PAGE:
Wednesday, June 27, 2012

8 Ways to keep your church from growing

This article was great. We found it here.

1. When newcomers arrive, be sure to ignore them. Don't bother to
greet them, introduce yourself, or give any sort of recognition that
they exist. They may feel welcome if you do and return next Sunday.
What congregation needs that?

2. When visitors arrive in tattered clothes, jeans, sandals, or
(gasp!) shorts, be sure to look them up and down disapprovingly.
You're dressed to kill, and everyone knows God wants us to spend lots
of money on fine clothing and fancy jewelry. How dare they presume to
worship our Lord when they are not dressed in proper attire?

3. When newcomers accidentally sit in "your seat" give them icy
looks. You've been sitting there for years and everyone in the
congregation knows it. What gives newcomers the right to sit there?
They belong in the back row of the church with the rest of the sinners!

4. When the offering plate is passed and the visitors decline to
contribute, give them more condescending looks. Never mind that the
father is unemployed, the mother is disabled, and they don't know how
they are going to feed the kids the rest of the week.

5. When the church service is over, be sure to gather together in
your cliques, and hurry out to the local buffet without inviting the
visitors. They might actually be able to hold an interesting
conversation and add new life to your stale gatherings. Heaven forbid!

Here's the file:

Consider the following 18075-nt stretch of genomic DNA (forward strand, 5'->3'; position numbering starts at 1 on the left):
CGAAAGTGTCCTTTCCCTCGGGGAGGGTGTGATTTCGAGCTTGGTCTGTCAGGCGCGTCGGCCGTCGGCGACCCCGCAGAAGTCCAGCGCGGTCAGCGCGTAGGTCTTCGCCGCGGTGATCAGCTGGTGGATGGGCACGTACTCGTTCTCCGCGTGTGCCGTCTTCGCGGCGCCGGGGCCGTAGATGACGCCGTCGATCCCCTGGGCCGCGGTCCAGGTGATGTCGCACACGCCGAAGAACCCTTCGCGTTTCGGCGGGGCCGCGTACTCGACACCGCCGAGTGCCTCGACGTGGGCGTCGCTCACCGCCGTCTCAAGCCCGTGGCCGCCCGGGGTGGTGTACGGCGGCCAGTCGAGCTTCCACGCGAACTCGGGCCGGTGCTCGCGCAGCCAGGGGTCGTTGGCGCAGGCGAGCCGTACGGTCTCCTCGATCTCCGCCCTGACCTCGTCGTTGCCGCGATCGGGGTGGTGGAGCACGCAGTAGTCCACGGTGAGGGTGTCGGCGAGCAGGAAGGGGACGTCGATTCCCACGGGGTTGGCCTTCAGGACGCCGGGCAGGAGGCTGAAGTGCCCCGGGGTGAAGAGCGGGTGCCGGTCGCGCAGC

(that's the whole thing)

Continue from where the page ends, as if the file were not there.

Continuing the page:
6. Make suggestions to the pastor to improve the church and its
programs. When he says that's a great idea and gives you the
go-ahead, do absolutely nothing and wonder why nothing gets done.

7. Squabble among yourselves over things that don't really matter,
like what color to paint the sanctuary or who is going to make the
peach cobbler for the next church dinner. It's what you want that
matters, who cares what anyone else thinks? Create rifts and
divisions as much as possible over insignificant details.

8. Let the pastor do all the work; isn't that his job? He only works
an hour or two on Sunday. He should have plenty of free time to write
a sermon, greet visitors, maintain the building, mind the budget,
teach the Sunday School, manage the youth group, visit the sick,
counsel congregants, make the post-visit calls, and implement
outreach programs. Be sure to lay all the blame at his feet as your
church building falls apart and the congregation dwindles.

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